1969. Queer bodies existed out of mainstream society’s dialogue in the USA. The modern Gay Liberation Movement had not begun and it’s not hard to imagine a time where Homosexuality was illegal.
Pride began that night, and its vanguard was firebrand trans woman of colour, Marsha P. Johnson.
Here is a timeline of the cases and the people who have fought for the law to be repealed, so that their part of the Indian population is treated as equally as any other.
Like most women, my sexuality is somewhat fluid and my identity has changed over the years: as a teenager and early on in my transition I defined myself as bisexual, then as a lesbian.
I’m a newbie to Pune, and I’ve hardly ever seen anything, but when I heard that pride was happening at the same time that I was going to be home after my convocation (read jobless period of time), I couldn’t wait! And what a day it was.
I am 25, single as single can be and still struggle to gather the courage and let that cute guy next door know I really really really really really really really like him!
I for one try not to hate people for finding drag uncomfortable, because hate is a useless and damaging emotion. I see this story instead as an attempt to build conversation around the phobia.
On the occasion of the International Day against Homophobia, Biphobia and Transphobia celebrated this month, Gaysi asked 6 drag queens to narrate their experiences with Transphobia while they performed.
An epigraph with which Arundhati Roy opened her first novel, The God of Small Things, the line translates organically into The Ministry of Happiness as well.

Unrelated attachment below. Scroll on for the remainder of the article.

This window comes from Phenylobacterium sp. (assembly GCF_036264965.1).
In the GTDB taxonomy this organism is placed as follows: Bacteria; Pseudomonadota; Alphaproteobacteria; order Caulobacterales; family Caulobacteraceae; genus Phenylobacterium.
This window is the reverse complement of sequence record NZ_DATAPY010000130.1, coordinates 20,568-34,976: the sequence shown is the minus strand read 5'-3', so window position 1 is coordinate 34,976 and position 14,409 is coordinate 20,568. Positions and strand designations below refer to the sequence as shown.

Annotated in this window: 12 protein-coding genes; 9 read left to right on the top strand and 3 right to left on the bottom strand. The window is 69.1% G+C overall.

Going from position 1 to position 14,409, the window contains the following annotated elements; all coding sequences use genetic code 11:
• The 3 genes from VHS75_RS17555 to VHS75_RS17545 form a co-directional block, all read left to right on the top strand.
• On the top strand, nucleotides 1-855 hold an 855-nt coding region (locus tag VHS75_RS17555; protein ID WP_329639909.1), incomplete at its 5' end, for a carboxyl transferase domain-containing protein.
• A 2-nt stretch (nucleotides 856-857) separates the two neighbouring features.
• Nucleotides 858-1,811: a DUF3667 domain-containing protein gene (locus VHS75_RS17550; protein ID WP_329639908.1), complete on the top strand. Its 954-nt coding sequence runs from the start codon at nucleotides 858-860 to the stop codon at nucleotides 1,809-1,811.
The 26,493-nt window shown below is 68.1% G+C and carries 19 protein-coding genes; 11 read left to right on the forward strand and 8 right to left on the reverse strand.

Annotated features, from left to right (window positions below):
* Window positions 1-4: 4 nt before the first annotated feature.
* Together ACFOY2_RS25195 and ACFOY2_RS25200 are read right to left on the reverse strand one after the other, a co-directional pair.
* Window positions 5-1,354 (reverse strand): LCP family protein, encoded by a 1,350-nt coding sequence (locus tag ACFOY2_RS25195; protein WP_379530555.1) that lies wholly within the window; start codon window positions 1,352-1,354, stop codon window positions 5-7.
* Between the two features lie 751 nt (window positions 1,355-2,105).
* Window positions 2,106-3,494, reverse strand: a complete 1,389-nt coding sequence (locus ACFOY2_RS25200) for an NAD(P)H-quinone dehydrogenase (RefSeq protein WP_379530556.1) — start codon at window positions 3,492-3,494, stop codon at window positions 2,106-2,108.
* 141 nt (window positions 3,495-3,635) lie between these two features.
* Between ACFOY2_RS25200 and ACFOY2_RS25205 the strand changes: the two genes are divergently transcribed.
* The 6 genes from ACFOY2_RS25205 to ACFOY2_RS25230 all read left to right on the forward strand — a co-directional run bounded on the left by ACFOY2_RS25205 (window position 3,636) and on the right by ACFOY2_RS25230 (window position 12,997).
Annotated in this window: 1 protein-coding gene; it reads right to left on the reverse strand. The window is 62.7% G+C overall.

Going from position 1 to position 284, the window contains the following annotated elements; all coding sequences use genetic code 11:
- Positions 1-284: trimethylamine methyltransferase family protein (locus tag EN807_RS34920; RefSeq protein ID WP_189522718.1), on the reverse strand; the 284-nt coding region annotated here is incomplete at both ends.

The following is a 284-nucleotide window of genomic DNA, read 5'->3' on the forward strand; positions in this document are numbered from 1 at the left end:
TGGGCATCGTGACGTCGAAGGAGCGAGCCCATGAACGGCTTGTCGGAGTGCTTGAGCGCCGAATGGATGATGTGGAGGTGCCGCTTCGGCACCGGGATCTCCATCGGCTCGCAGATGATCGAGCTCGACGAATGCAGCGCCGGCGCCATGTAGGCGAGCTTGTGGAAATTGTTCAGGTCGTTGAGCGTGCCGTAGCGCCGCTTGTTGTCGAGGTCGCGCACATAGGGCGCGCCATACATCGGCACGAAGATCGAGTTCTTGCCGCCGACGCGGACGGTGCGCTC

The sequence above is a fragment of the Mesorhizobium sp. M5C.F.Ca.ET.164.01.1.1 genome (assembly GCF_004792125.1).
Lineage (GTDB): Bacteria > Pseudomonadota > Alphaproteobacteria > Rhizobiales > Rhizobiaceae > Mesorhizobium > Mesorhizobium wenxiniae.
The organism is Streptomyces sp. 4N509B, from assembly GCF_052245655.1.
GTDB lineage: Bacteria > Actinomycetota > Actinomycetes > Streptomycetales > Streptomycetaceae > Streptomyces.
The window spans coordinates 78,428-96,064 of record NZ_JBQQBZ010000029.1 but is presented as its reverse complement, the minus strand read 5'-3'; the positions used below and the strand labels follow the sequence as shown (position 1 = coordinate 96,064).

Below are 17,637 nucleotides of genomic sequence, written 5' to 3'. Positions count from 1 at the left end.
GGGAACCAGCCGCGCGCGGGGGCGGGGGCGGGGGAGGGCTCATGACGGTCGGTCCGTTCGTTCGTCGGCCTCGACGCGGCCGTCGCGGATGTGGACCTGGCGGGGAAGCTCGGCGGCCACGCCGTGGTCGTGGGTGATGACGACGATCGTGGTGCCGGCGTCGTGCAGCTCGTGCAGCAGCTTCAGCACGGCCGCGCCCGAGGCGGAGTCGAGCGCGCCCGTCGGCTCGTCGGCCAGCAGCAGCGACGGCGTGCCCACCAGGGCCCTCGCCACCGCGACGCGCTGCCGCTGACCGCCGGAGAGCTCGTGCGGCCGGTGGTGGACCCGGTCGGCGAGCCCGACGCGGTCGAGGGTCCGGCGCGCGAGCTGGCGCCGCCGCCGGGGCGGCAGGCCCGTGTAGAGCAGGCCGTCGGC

Born as an intersex person, Khejdi is brought up by her father behind concrete walls and closed doors. To keep her from being seen and slaughtered by the villagers, she is told that if she steps outside she'll catch a dangerous disease.
While most cis-straight folk in our country are probably not referring to tone deaf dissertations to raise their kids, Indian parents have always seemed to follow a subconscious code to reinforce gender and cis-heterosexual contexts.
After Lesbian Visibility Day in April, May is filled with important days that remind us of the strength we have in our diversity.
We hope to do our bit in raising awareness among authorities to create queer-friendly spaces at school and in college for children who are, just children who deserve to have fun and play.
The presence of someone queer has always been powerful. This is not just because the individual is or was powerful, but also because the difference that they bring to the standard ways of life.
In my 27 years of existence, I’ve embodied various personas and roles. Even today, I behave slightly differently in the office, around parents, at a party and when I’m alone in my room.
I talked to an approximate of 20 people I like to call friends. For research purposes, people particularly between the ages of 21-28, belonging to different economic and professional backgrounds and of varying genders. What I found out disheartened me to no extent.
Passing is something that all binary and many non-binary trans people contend with, often on a daily basis.
The western framework of trans identity is also seen as the more modern version of being trans. Several cultures around the world, including India, have had indigenous trans communities historically.
March 31st is a day of observance. As the International Transgender Day of Visibility, it is a day of quiet learning and a changing thought process in a world that continues its progress towards acceptance and love.
The way the feminist and the LGBTQ movement have gained momentum in India constantly transcends the personal realm and entry into the public.